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Enjoy Lower Gas Prices While They Last


Analysts say gas prices remain high because producers — initially caught off guard by the pace of economic recovery — continue to struggle to keep up with demand. (Justin Sullivan/Getty Images)

By Daniel James Graeber

Retail gasoline prices in the United States are softening up, but analysts told Zenger that relief is unlikely to last through the first quarter of the new year.

Travel club AAA posted a national average retail price of $3.28 for a gallon of regular unleaded for Tuesday. The national average is skewed toward the upside because of the $4.67 per gallon average in California. Texas and Oklahoma are tied for the lowest price in the nation at $2.87 per gallon.

Prices were more or less static over the long holiday weekend in observance of Christmas. Apart from a few instances of inclement weather, road travel was immune to the COVID-related issues that caused widespread flight cancellations across the country.

Data from the U.S. Transportation Security Administration show air travel is still below pre-pandemic levels, though road travel seems to be holding up. (Transportation Security Administration)

Patrick DeHaan, the senior petroleum analyst at GasBuddy, told Zenger that holiday travel levels last week were strong, but actually marked a bit of a slump when compared with the previous week. Prices at the pump, which remain at multiyear highs, have done little to discourage demand so far.

DeHaan, however, said that prices may start moving higher relatively soon.

“I do think we’re likely to see the drops in the national average fizzle out, and while demand will likely cool off heading into the New Year, globally, when countries start to re-open, we’re likely to see stronger global demand,” he said.

Several European nations continue to press for renewed social restrictions as the highly contagious Omicron variant of the coronavirus continues to spread. But cases in South Africa, where it originated, are on a steep decline.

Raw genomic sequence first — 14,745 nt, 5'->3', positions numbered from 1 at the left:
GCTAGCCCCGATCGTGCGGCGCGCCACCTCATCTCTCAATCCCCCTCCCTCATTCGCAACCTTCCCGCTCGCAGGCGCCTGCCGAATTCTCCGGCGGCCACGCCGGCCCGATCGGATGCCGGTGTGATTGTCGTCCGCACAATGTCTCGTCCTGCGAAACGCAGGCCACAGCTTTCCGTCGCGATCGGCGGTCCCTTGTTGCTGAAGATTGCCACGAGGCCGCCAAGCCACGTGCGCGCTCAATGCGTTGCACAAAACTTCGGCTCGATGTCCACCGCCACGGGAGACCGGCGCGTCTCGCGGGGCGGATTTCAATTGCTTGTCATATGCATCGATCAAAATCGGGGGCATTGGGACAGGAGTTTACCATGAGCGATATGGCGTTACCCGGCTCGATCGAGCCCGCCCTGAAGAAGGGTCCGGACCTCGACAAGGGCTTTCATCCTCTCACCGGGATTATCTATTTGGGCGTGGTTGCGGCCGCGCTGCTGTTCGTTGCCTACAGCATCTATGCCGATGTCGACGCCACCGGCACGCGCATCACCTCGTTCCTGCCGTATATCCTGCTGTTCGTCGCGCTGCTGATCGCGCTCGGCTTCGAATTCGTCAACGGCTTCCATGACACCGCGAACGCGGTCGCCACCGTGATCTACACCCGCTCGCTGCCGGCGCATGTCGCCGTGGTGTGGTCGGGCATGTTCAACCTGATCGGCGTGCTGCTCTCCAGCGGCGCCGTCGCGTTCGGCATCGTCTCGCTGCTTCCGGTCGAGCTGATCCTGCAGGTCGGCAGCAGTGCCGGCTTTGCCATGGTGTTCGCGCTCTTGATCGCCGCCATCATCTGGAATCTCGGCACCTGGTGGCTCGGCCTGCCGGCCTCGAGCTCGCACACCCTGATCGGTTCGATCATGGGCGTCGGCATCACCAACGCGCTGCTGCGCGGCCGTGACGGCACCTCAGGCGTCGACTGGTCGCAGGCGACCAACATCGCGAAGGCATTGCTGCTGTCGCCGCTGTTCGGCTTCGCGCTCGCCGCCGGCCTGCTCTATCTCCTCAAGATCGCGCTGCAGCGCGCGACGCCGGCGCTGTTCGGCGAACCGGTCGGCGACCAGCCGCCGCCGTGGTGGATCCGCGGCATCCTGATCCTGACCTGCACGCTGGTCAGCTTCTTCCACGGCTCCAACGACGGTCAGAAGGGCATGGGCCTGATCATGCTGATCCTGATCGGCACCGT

Gasoline prices continue hold at multi-year highs and analysts told Zenger current prices may seem low by next year. (U.S. Energy Information Administration)

Prices remain high because producers — initially caught off guard by the pace of economic recovery — continue to struggle to keep up with demand.

Andrew Gross, a spokesperson for AAA, said that the recent fire at ExxonMobil’s refinery in Baytown, Texas, one of the largest in the country, only adds insult to injury.

“If it can be back up and running in a few weeks, the effect could be minimal,” he said in a statement. “But if repairs take months, consumers could begin seeing higher prices again at the pump.”

Travel over the upcoming New Year holiday weekend could be upended by forecasts of sub-freezing temperatures and heavy snows across the northern plains and into parts of the Great Lakes states. But looking ahead to 2022, Tom Kloza, the president of the Oil Price Information Service, said relief at the pump could be fleeting.

Gasoline demand has lost some of its “mojo” and travel could be lower through February as winter evolves, he said. While a handful of states are now below the $3-per-gallon mark, Kloza said he expects more and more of them to join California with a state average above $4 per gallon next year.

The first half of 2022 could certainly be more expensive than the first half of this year, when vaccines were still at a premium. But Kloza said he suspects the national average during the early part of the new year will be higher than it as during the second half of 2021.

“Watch out for gasoline spikes after this head fake of low demand and relatively reasonable production,” he said. “Things get more bullish for gasoline between Martin Luther King weekend (Jan. 15–17) and the Ides of March (March 15).”

Edited by Bryan Wilkes and Kristen Butler

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